Another thing people love about the Sparks is their fuel efficiency. They are one of the cheapest PWCs to run because they use so little fuel. Sparks also hold their resale value, and there is always a market for used and secondhand Sparks, which makes trading it in easy.
Finally, the closed-loop cooling system means that the Spark never takes in water from a lake or an ocean to cool the engine. This means less corrosion on the engine and longer engine life, which means repair and maintenance costs stay low.
One thing people say the Sea-Doo lacks is a comfortable seat. The Spark seat can become uncomfortable after long hours of riding, especially compared to other Sea-Doo models like the touring and fishing skis. Sea-Doo sells the “slim seat” as a benefit, but many customers complain that it is too thin and becomes uncomfortable quickly.
Sea-Doo Spark Comparisons
So how does the Spark hold up against similar models from the competition? Yamaha makes a Waverunner called the EX that is comparable to the Spark, and the Kawasaki STX is another model that many people also consider when they are shopping around for an entry-level PWC. And what about Sea-Doo’s next ski up, the Spark Trixx? Let’s take a look at how they stack up.
Sea-Doo Spark vs. Sea-Doo Spark Trixx
The Sea-Doo Spark and the Sea-Doo Spark Trixx are very similar in almost every respect. They have the same hull and the same engine, and they are priced comparably, with the Trixx being just $1000 more than the Spark.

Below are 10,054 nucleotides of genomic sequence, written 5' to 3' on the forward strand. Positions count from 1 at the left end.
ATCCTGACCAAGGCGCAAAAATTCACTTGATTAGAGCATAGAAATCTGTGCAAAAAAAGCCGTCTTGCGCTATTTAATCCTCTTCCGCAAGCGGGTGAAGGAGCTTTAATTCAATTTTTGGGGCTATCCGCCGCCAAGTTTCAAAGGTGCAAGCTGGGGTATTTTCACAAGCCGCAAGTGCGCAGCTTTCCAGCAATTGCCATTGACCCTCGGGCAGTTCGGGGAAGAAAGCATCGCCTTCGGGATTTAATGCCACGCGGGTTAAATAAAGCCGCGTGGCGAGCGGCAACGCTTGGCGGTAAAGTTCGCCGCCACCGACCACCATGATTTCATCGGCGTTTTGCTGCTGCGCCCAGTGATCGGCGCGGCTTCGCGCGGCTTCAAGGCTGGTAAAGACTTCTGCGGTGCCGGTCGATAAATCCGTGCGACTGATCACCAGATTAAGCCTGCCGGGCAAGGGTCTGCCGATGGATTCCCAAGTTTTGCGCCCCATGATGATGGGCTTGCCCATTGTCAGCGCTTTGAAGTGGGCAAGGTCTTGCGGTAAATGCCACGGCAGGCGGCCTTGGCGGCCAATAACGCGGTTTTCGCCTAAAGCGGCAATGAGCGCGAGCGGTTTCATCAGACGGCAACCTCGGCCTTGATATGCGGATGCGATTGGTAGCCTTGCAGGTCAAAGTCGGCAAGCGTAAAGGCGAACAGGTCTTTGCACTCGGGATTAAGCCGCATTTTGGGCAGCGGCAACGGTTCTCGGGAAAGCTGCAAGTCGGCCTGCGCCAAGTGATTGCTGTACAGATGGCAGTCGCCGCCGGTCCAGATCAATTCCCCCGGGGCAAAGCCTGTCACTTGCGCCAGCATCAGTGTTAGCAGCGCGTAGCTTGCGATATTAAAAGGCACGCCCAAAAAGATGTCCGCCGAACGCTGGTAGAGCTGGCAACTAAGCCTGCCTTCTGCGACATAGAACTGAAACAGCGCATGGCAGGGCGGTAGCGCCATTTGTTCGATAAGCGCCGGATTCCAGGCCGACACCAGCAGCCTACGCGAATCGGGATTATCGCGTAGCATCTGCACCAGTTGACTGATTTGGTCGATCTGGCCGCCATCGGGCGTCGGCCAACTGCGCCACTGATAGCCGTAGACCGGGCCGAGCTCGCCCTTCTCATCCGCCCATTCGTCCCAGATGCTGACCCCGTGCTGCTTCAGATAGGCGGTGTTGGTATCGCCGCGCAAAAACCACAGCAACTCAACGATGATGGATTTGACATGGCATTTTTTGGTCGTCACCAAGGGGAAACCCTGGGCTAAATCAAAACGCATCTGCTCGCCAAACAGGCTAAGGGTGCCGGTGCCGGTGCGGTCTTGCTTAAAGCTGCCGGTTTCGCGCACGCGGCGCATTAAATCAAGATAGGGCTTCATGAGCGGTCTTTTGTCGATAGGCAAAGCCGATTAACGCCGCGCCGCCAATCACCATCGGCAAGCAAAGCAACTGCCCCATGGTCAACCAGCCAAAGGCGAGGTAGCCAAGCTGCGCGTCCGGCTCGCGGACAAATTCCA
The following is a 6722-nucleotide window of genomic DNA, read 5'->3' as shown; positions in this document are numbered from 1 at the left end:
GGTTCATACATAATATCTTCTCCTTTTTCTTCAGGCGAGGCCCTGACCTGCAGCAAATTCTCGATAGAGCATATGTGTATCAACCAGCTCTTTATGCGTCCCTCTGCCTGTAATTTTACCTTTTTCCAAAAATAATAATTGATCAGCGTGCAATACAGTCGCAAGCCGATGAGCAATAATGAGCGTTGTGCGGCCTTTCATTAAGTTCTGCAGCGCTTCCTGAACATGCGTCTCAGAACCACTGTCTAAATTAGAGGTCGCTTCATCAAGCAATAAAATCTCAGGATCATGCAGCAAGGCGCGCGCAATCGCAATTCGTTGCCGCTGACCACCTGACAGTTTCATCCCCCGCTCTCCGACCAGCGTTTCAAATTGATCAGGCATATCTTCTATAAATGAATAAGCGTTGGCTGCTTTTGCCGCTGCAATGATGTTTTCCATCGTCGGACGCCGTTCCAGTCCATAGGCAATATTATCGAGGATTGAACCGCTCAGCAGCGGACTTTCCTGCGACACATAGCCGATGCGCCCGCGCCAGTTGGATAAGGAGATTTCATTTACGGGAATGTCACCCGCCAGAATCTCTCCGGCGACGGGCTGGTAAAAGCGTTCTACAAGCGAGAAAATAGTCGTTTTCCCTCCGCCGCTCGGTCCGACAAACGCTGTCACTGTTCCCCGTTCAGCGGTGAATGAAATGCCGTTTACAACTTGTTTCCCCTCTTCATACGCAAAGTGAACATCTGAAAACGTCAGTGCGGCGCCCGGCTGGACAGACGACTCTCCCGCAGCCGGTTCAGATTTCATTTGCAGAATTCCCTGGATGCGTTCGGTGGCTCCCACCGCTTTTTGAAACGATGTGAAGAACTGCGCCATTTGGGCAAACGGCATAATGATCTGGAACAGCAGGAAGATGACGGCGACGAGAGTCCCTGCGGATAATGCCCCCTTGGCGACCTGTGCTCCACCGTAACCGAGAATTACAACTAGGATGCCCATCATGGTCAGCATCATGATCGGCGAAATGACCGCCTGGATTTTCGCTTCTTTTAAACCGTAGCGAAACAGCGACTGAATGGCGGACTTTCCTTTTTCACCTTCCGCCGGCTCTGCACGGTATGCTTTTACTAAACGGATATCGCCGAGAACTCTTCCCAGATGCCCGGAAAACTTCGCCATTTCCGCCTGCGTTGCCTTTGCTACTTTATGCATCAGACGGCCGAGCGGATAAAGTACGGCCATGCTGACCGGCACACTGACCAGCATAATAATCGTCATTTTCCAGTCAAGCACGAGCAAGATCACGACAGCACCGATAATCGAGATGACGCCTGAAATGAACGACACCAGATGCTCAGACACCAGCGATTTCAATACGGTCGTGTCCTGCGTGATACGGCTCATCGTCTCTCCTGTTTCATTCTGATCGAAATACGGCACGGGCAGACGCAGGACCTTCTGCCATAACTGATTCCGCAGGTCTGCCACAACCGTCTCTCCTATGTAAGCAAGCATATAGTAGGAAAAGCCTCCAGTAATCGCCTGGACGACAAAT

The main difference between the Spark and the Spark Trixx is that the Trixx comes with an add-on package that makes it better for performing tricks. This package includes Sea-Doos Variable Trim System (VTS) to improve handling, along with adjustable handlebars and step-up wedges.
Sea-Doo Spark vs. Yamaha EX
The main difference between the Spark and the Yamaha EX is the fuel capacity and the weight. Again, these are both entry-level PWCs, at a similar price point, aimed at beginner skiers and with decent but not outstanding performance.
The Yamaha EX is heavier than the Spark and can hold more fuel. It’s also easier to mount a fishing pole or pull a towable on the EX (although towing is limited to low speeds.) This makes the EX a slightly better option for touring riders or fishermen.
Yamaha is also well known for being some of the most durable PWCs on the market. It’s possible that the EX might hold up better than the Spark over time, given its superior hull material and the reliability we know to expect from Yamaha.
Sea-Doo Spark vs. Kawasaki STX
The STX is Kawasaki’s cheapest jet ski model, but it will set you back almost twice what a Sea-Doo Spark will cost, at an MRRP of around $11,199. The STX is bigger than the Spark and has a much larger engine, allowing it to reach speeds of up to 60-62MPH.
To be honest, the STX and the Spark are not really on the same level, and it’s safe to say that Kawasaki doesn’t really make a jet ski comparable to the Spark. Kawasaki’s market is tailored toward performance and luxury, while Sea-Doo caters to recreational riders, budget riders, and beginners.
The Sea-Doo Spark is a great PWC for first-time riders or those who want an affordable ski that’s still fun to ride and packs a punch. People like the Spark because it is a durable, reliable PWC that offers a great power-to-weight ratio, minimal fuel consumption, and because it is easy to maintain.
When you buy a Spark, you won’t get the kind of speed and performance that you would from a Kawasaki, but you’ll get a lightweight, fast ski that’s capable of doing tricks and won’t break the bank.